Table 1

Characteristics of study sample (n = 96)

Care partnersMean (SD) or count (%)
Demographic variables
  Age (years)53.8 (14.7)
  Education level
High school graduate29 (30.2%)
Associate degree or some college31 (32.3%)
Bachelor degree or higher36 (37.5%)
Caregiving variables
  Years known person with TBI28.6 (15.3)
  Hours per day providing care7.8 (7.8)
  Days per week with person with TBI6.9 (0.6)
  Relationship to person with TBI
Spouse or romantic partner54 (55.2%)
Other family member40 (41.7%)
Persons with TBI
Demographic variables
  Age (years)43.0 (19.9)
Male75 (18.1%)
Female21 (21.9%)
Black14 (14.6%)
Hispanic origin13 (13.5%)
White68 (70.8%)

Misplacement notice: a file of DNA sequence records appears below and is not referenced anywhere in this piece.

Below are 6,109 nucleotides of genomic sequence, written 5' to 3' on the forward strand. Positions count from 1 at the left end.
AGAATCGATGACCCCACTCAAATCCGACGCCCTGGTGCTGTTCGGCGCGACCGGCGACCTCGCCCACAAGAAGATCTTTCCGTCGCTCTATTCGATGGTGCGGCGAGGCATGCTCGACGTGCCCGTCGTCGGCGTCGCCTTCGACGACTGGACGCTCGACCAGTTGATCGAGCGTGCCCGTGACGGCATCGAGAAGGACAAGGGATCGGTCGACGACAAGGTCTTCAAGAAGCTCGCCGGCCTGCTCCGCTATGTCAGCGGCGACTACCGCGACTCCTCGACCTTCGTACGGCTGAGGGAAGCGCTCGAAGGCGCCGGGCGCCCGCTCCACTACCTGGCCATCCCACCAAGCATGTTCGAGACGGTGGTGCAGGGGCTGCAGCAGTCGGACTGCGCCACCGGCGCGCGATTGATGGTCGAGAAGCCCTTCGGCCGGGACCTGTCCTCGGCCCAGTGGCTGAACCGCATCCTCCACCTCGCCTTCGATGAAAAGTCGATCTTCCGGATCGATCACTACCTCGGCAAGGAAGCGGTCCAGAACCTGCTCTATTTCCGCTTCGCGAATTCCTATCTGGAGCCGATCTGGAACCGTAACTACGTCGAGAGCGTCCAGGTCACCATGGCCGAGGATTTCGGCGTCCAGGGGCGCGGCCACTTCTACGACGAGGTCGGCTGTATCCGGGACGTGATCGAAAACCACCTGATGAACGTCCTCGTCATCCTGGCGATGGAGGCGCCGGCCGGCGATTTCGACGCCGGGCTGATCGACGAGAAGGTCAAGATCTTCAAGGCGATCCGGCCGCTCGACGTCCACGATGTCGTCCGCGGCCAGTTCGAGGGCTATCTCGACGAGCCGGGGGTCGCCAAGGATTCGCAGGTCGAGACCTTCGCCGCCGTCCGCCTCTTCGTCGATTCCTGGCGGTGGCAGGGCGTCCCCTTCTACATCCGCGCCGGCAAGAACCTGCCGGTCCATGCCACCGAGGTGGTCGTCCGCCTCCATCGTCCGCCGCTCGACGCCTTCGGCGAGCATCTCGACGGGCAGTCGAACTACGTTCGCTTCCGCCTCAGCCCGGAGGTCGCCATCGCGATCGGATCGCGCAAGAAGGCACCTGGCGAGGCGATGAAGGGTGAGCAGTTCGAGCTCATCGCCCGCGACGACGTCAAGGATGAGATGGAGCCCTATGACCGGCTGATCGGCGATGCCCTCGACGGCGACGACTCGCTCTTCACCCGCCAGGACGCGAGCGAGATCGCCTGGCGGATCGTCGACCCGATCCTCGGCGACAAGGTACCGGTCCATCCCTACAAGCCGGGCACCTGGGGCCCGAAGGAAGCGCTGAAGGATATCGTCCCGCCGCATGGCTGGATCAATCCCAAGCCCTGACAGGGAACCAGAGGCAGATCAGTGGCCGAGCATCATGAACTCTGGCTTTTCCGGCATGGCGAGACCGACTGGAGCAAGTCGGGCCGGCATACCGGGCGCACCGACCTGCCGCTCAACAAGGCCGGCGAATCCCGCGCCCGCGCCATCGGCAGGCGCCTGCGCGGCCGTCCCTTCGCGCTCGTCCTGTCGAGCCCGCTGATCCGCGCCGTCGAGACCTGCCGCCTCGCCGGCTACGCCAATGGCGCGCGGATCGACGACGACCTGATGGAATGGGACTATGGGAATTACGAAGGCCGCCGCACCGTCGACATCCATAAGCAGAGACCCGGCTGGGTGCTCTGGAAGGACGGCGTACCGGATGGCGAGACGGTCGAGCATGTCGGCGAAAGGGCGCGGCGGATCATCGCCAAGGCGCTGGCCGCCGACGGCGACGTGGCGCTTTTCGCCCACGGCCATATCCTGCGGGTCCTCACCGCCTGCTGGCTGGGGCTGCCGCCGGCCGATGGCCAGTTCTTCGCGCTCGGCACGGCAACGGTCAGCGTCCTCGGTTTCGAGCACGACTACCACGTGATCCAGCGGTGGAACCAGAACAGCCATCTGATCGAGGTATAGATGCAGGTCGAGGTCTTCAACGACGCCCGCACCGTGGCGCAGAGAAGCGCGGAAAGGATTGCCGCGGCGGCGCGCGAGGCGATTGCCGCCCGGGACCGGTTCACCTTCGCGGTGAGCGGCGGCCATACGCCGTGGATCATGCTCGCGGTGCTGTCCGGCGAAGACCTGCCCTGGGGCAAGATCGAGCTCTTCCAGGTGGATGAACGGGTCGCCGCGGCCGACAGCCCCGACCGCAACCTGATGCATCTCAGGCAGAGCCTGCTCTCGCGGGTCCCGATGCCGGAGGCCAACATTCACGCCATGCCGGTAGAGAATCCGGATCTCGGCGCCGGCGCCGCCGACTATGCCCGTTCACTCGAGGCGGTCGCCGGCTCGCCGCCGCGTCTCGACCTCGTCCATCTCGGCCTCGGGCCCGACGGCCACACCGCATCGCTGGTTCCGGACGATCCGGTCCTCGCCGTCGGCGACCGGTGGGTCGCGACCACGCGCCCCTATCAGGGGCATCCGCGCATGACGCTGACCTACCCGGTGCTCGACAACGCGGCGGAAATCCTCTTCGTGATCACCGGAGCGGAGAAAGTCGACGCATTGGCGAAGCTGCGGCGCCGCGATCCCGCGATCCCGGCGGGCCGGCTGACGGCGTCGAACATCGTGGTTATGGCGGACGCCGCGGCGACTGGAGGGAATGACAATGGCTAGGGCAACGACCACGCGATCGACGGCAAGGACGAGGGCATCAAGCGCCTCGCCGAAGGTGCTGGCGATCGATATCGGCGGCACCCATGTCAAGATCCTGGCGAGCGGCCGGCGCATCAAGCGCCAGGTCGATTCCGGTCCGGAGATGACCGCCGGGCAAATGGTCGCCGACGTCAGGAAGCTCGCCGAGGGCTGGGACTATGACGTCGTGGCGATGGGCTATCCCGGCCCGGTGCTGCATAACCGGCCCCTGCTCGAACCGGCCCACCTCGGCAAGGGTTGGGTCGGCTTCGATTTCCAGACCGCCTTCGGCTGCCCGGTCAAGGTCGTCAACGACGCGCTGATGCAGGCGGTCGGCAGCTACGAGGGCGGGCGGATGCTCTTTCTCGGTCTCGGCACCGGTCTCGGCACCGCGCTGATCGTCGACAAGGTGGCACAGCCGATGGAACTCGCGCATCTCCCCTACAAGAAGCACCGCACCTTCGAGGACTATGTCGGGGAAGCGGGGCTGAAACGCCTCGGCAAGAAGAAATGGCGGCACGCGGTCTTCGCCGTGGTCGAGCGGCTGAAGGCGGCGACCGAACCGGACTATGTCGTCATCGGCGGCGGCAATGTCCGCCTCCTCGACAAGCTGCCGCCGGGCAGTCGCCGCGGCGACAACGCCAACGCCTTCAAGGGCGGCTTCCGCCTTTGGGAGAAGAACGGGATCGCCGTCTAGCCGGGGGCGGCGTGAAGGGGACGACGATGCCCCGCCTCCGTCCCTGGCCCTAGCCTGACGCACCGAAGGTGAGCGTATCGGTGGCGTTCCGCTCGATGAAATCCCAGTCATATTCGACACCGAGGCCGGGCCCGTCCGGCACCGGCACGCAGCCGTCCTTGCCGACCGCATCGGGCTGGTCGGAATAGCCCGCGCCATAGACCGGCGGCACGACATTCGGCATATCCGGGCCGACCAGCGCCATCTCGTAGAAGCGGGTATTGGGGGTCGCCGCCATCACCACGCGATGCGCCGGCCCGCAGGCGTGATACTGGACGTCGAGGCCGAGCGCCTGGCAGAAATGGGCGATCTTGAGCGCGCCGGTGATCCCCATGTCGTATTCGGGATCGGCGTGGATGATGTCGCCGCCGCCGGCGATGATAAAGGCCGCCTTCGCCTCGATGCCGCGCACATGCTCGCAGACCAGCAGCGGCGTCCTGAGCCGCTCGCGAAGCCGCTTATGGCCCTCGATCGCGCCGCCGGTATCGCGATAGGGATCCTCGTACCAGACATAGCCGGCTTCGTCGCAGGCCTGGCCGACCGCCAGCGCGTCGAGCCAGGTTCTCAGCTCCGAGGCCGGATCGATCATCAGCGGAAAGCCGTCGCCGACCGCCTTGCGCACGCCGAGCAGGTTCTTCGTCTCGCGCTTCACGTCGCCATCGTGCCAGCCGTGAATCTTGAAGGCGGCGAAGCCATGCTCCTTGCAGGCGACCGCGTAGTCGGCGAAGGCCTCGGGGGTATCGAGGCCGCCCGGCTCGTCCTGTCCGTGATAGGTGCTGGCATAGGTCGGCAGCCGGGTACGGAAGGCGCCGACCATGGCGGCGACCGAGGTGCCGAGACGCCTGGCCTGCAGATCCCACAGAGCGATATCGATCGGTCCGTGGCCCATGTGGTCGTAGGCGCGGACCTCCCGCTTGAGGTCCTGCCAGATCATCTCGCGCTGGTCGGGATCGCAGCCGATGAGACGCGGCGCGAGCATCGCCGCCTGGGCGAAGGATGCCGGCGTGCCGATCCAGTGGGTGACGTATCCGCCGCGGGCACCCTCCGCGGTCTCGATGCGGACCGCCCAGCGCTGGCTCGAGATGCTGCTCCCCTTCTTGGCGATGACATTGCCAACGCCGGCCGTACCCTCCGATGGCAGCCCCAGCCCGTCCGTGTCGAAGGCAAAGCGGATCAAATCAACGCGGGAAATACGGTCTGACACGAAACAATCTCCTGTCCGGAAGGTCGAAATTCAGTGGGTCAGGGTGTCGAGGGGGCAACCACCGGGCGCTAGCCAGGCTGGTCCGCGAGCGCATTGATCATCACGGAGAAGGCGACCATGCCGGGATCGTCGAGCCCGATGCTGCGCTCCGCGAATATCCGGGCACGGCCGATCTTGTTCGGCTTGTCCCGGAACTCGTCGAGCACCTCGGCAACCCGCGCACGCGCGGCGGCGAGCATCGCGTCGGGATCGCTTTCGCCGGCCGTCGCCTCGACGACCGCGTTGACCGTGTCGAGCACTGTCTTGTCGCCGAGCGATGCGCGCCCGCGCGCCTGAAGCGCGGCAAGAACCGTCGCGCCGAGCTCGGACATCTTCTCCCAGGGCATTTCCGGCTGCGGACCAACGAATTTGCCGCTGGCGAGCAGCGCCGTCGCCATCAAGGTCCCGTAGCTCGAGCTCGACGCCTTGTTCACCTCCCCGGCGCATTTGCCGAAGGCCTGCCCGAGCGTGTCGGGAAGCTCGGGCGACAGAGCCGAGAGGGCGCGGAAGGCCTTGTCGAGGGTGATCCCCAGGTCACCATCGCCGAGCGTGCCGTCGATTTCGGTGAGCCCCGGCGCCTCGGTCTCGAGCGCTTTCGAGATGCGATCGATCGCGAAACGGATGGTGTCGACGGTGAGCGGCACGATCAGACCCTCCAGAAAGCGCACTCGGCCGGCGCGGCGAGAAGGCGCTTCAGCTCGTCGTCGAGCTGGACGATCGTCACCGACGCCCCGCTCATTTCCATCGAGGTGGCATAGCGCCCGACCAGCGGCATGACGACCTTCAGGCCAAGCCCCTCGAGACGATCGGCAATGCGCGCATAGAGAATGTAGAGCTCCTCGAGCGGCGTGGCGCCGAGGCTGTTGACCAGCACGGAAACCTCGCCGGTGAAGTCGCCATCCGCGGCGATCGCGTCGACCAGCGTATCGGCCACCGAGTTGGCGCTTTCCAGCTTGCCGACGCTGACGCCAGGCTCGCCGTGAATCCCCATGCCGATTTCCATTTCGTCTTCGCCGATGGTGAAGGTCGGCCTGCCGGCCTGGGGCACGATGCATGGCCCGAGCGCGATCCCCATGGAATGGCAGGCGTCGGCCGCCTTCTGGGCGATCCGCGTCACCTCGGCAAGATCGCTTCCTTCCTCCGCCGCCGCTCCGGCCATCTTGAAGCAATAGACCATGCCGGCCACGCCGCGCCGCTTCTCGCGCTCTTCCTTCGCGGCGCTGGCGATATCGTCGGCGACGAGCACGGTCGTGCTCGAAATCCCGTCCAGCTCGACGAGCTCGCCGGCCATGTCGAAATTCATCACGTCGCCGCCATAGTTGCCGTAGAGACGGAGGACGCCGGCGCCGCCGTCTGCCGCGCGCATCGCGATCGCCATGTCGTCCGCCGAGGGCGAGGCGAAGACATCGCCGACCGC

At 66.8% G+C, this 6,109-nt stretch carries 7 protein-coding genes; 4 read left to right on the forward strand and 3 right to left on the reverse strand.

Other1 (1.0%)
Less than high school21 (21.9%)
High school graduate28 (29.2%)
Associates or some college22 (22.9%)
Bachelors or higher25 (26.0%)
Injury variables
  Mechanism of injury
Motor vehicle collision29 (30.2%)
Fall32 (33.3%)
Motorcycle collision11 (11.5%)
Other vehicle-related8 (8.3%)
Gunshot wound5 (5.2%)
Other violence-related4 (4.1%)
Other7 (7.2%)
  Initial GCS total scores
Mild (13-15)25 (26.0%)
Moderate (9-12)7 (7.3%)
Severe (3-8)29 (30.2%)
Chemically sedated33 (34.4%)
Intubated1 (1.0%)
Missing or unknown1 (1.0%)
  Functional Independence Measure
Admission to IRF51.7 (22.8)
Discharge from IRF91.2 (16.2)
One-year follow-up116.1 (8.6)

GCS = Glasgow Coma Scale; IRF = Inpatient Rehabilitation Facility.